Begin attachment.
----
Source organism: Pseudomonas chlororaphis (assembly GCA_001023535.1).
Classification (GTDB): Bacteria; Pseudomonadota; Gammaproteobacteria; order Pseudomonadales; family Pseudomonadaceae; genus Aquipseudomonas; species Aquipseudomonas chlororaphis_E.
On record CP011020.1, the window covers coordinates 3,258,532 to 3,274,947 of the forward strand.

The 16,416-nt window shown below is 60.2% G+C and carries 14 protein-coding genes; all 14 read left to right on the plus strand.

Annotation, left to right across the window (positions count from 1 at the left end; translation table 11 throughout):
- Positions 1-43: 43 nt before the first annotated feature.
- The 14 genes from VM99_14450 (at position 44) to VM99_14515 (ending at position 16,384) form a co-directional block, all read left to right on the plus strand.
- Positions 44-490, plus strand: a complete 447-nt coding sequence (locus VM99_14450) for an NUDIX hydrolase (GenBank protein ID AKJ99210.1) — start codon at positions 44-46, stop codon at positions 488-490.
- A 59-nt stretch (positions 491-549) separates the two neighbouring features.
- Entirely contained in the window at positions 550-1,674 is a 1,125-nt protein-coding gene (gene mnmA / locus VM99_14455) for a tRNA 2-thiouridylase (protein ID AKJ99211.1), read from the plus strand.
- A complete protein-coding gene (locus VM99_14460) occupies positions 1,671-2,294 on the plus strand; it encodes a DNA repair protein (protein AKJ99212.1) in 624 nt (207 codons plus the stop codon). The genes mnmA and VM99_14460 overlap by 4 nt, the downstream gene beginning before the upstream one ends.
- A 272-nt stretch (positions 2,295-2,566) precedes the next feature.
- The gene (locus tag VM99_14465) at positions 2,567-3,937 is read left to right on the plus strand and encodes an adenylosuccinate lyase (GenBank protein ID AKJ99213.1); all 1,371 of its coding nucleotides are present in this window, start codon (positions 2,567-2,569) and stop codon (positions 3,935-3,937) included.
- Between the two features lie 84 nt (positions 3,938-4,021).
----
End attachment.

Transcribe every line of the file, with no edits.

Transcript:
Source organism: Pseudomonas chlororaphis (assembly GCA_001023535.1).
Classification (GTDB): Bacteria; Pseudomonadota; Gammaproteobacteria; order Pseudomonadales; family Pseudomonadaceae; genus Aquipseudomonas; species Aquipseudomonas chlororaphis_E.
On record CP011020.1, the window covers coordinates 3,258,532 to 3,274,947 of the forward strand.

The 16,416-nt window shown below is 60.2% G+C and carries 14 protein-coding genes; all 14 read left to right on the plus strand.

Annotation, left to right across the window (positions count from 1 at the left end; translation table 11 throughout):
- Positions 1-43: 43 nt before the first annotated feature.
- The 14 genes from VM99_14450 (at position 44) to VM99_14515 (ending at position 16,384) form a co-directional block, all read left to right on the plus strand.
- Positions 44-490, plus strand: a complete 447-nt coding sequence (locus VM99_14450) for an NUDIX hydrolase (GenBank protein ID AKJ99210.1) — start codon at positions 44-46, stop codon at positions 488-490.
- A 59-nt stretch (positions 491-549) separates the two neighbouring features.
- Entirely contained in the window at positions 550-1,674 is a 1,125-nt protein-coding gene (gene mnmA / locus VM99_14455) for a tRNA 2-thiouridylase (protein ID AKJ99211.1), read from the plus strand.
- A complete protein-coding gene (locus VM99_14460) occupies positions 1,671-2,294 on the plus strand; it encodes a DNA repair protein (protein AKJ99212.1) in 624 nt (207 codons plus the stop codon). The genes mnmA and VM99_14460 overlap by 4 nt, the downstream gene beginning before the upstream one ends.
- A 272-nt stretch (positions 2,295-2,566) precedes the next feature.
- The gene (locus tag VM99_14465) at positions 2,567-3,937 is read left to right on the plus strand and encodes an adenylosuccinate lyase (GenBank protein ID AKJ99213.1); all 1,371 of its coding nucleotides are present in this window, start codon (positions 2,567-2,569) and stop codon (positions 3,935-3,937) included.
- Between the two features lie 84 nt (positions 3,938-4,021).